Wednesday, October 31, 2007
Also from the NYT, the Senate Committee on Commerce, Science & Transportation has approved a bill that would expand the authority of the Consumer Product Safety Commission:
The bill would increase the maximum penalties for safety violations and make it easier for the government to make public reports of faulty products, protect industry whistle-blowers and prosecute executives of companies that willfully violate safety laws. It would ban lead in toys and give state prosecutors the authority to enforce federal consumer safety rules.
From the New York Times: A new federal study issued by the Congressional Research Service reports that 21 states will run out of money for the Children's Health Insurance Program (CHIP) in the coming year, and of those states, 9 will exhaust their funding by March, including Alaska, Georgia, Illinois, Iowa, Maine, Maryland, Massachusetts, New Jersey and Rhode Island. Bipartisan talks continue on the bill vetoed by President Bush earlier this month (prior posts here and here):
Their goal is to revise a bill, vetoed by President Bush, to pick up Republican support in the House and gain enough votes to override another veto threatened by the president.
Tuesday, October 30, 2007
CBS News is reporting that a professor at Ashland University has found very high levels of lead in a variety of Halloween-themed products, including "ugly teeth" which, as you might suspect, are made to go in a child's mouth. A later report indicates that the distributor and retailers are trying to get them pulled from shelves, and Amscan (the distributor) has announced a recall (though it's not on its press releases page).
In only very slightly related news (i.e., I discovered it while looking for Halloween-themed material), it is with no small amount of pride that I observe that the Google search for "Halloween torts" has as its very first result my very first Torts exam [PDF]. I am particularly fond of this part:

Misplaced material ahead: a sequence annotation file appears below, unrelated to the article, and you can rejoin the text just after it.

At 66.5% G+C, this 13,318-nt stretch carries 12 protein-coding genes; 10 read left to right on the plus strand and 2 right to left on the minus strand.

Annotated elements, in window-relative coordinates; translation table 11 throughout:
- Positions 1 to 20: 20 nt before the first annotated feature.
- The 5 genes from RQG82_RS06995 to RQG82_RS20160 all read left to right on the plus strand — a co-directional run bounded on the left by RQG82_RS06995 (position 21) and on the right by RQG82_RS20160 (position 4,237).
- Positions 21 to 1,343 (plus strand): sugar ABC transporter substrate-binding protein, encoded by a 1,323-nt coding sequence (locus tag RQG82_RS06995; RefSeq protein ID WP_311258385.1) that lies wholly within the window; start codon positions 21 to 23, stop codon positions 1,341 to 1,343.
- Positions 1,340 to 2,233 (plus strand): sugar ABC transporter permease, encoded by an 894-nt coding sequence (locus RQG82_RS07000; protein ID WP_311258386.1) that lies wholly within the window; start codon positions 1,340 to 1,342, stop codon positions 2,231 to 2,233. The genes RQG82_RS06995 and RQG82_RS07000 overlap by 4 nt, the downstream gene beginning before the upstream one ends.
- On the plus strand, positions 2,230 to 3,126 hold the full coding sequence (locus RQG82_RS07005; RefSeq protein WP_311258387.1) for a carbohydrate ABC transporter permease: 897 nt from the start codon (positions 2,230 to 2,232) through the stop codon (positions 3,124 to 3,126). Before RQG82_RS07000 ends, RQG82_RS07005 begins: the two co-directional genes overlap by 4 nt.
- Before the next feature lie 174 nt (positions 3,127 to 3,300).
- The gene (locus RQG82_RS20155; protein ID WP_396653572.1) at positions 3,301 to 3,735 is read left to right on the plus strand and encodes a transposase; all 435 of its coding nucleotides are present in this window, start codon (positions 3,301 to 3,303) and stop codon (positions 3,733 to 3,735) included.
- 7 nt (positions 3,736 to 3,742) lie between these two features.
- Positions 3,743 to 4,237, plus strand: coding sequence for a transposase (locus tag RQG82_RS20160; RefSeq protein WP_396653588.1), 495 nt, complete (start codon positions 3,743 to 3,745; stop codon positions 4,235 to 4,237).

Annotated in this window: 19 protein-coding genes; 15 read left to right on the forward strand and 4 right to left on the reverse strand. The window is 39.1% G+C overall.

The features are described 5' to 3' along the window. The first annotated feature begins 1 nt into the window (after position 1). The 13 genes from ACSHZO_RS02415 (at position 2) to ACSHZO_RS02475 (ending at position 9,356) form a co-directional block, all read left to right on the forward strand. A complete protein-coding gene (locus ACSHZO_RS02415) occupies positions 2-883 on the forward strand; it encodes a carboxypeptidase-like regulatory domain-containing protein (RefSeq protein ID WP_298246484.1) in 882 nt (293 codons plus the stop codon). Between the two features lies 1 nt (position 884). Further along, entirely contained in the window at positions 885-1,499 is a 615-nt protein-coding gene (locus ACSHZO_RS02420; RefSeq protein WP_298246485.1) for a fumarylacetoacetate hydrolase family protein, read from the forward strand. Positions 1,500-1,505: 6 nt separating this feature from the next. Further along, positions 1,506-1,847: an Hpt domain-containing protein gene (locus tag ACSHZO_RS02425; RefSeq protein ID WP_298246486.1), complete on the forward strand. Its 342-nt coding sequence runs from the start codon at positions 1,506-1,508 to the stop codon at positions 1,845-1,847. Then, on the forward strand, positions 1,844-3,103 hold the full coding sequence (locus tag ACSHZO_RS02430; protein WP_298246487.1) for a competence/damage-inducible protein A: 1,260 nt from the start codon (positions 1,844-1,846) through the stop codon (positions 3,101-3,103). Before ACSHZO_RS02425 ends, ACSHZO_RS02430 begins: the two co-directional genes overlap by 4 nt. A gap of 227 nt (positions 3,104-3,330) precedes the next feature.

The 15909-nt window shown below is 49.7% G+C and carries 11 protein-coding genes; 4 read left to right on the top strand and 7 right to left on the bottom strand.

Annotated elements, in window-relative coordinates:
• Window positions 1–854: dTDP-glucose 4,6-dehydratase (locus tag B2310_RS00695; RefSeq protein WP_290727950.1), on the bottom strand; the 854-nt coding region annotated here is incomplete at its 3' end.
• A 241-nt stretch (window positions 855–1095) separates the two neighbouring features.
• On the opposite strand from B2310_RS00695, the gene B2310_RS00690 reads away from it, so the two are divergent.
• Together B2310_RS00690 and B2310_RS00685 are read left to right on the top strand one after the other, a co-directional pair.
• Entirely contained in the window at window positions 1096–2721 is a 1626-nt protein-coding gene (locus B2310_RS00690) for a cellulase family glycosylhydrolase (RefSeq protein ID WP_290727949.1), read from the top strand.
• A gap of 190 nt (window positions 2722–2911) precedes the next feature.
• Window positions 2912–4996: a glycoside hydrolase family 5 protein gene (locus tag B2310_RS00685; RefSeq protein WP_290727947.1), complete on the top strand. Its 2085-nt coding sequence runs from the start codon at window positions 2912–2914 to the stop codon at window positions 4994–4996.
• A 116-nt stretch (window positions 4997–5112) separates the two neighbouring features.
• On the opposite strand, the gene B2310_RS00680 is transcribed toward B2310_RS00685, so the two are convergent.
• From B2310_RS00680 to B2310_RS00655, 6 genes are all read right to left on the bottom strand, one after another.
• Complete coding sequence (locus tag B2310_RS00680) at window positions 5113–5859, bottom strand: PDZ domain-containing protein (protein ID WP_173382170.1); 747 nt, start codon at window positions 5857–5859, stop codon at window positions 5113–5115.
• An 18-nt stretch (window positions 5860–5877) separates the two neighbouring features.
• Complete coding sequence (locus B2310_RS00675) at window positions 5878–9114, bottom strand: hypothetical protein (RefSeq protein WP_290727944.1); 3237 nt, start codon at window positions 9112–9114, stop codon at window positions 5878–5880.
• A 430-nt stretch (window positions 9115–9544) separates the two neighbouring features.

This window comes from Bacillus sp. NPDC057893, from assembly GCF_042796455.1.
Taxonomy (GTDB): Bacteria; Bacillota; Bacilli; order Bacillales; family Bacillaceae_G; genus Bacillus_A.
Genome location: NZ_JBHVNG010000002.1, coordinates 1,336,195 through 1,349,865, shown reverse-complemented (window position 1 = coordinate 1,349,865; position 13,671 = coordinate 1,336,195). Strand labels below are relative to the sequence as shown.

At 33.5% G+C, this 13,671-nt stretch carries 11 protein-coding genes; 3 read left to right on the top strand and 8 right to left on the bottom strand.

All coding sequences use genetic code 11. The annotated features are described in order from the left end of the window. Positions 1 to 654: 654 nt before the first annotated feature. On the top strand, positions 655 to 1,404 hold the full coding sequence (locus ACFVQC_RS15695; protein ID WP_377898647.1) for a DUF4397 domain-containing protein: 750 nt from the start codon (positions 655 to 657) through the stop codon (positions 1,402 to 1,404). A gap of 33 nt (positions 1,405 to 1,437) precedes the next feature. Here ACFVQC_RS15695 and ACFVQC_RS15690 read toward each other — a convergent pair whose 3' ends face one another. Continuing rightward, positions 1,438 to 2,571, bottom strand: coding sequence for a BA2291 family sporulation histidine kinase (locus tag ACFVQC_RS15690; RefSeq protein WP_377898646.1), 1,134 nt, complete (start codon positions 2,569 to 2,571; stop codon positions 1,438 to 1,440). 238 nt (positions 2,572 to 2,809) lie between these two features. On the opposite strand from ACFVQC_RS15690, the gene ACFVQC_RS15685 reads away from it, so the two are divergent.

Spooky Scary World was an event that ran for four weeks in the fall every year. It was operated as a benefit by the Center to Cure Mild Irritability and Crankiness (“CCMIC”). The CCMIC hired over two hundred short-term employees to staff the half-dozen haunted houses as scare actors and operators of the various technologies involved in the attractions.
(I also rather like the description of a particular "scare zone": "an almost entirely vacant warehouse “spook zone” entitled “Britney’s Brain” (featuring one actor performing as a “thought” roughly every twenty minutes).")
And perhaps the funniest line I've ever gotten from a student was in response to my use in the exam of a scare actor dressed as then-Red-Sox-player Johnny Damon: "Everyone knows that Johnny Damon is only scary with runners in scoring position."
The New Jersey Law Journal (via law.com) reports on the oral arguments before the New Jersey Supreme Court on whether Merck can be held liable for medical monitoring for individuals who may have suffered "silent heart attacks" from use of the drug Vioxx. John Beisner of O'Melveny & Myers argued on behalf of Merck, while Elizabeth Cabraser of Lieff Cabraser argued for the putative class.
The New York Times reports that the U.S. Supreme Court has granted cert in the Exxon punitive damages case arising out of the Exxon Valdez oil spill in Alaska back in 1989: